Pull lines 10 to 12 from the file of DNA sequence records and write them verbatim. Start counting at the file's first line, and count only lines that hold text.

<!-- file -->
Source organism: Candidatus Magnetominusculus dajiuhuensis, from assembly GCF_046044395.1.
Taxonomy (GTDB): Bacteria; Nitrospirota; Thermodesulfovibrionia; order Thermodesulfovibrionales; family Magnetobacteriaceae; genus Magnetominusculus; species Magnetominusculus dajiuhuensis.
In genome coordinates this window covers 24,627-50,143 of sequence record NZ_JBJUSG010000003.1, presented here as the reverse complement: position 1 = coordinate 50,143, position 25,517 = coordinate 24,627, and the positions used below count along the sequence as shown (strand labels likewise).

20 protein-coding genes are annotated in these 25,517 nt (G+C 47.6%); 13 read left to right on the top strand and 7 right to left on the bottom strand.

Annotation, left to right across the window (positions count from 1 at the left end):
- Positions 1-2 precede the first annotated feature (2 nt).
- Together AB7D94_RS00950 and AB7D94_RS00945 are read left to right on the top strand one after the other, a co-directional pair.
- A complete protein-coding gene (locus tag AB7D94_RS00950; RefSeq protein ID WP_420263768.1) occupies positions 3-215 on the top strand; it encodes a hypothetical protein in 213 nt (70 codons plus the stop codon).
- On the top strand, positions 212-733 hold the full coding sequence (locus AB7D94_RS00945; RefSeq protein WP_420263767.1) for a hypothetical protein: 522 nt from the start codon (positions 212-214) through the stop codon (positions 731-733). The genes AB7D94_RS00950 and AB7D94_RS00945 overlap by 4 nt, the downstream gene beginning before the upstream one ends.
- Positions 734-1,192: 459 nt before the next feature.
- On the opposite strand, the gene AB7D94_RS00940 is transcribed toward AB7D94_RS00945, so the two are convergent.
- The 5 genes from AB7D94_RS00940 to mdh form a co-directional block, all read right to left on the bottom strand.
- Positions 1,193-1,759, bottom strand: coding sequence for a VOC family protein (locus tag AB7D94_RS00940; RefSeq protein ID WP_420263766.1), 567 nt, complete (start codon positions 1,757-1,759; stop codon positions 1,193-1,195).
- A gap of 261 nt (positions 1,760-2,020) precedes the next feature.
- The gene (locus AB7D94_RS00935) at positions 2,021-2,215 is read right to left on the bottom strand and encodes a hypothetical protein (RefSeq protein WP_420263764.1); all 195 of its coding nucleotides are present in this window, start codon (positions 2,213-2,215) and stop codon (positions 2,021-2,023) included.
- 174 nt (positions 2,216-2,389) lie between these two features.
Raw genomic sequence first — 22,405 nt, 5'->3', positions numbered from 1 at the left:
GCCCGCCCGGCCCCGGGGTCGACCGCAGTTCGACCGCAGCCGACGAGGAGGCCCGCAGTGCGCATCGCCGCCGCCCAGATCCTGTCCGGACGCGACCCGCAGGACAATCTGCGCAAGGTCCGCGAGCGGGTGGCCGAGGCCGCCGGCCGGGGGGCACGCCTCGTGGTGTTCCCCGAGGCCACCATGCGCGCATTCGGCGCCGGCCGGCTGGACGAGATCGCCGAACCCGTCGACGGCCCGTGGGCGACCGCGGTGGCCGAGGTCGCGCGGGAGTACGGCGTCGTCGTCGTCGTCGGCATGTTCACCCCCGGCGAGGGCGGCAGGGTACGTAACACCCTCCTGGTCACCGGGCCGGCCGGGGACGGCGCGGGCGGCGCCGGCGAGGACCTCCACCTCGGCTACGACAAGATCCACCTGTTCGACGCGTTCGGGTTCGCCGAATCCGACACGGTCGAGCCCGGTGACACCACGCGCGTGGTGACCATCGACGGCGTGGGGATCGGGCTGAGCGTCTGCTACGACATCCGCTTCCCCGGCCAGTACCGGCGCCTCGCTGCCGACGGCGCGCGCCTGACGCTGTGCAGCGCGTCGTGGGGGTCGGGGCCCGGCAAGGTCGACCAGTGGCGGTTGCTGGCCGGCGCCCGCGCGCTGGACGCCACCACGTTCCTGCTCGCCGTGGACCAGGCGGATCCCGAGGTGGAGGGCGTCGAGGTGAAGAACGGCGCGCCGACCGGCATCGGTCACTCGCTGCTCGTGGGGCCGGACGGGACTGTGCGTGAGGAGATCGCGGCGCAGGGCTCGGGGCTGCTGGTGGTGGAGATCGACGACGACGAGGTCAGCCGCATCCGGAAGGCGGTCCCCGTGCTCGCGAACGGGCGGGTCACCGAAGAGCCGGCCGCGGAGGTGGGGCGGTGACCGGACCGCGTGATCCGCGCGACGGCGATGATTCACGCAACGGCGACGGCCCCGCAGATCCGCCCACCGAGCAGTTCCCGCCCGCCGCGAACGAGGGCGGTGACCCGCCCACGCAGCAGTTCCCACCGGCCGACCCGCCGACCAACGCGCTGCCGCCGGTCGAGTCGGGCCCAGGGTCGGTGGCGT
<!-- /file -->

- Positions 734-1,192: 459 nt before the next feature.
- On the opposite strand, the gene AB7D94_RS00940 is transcribed toward AB7D94_RS00945, so the two are convergent.
- The 5 genes from AB7D94_RS00940 to mdh form a co-directional block, all read right to left on the bottom strand.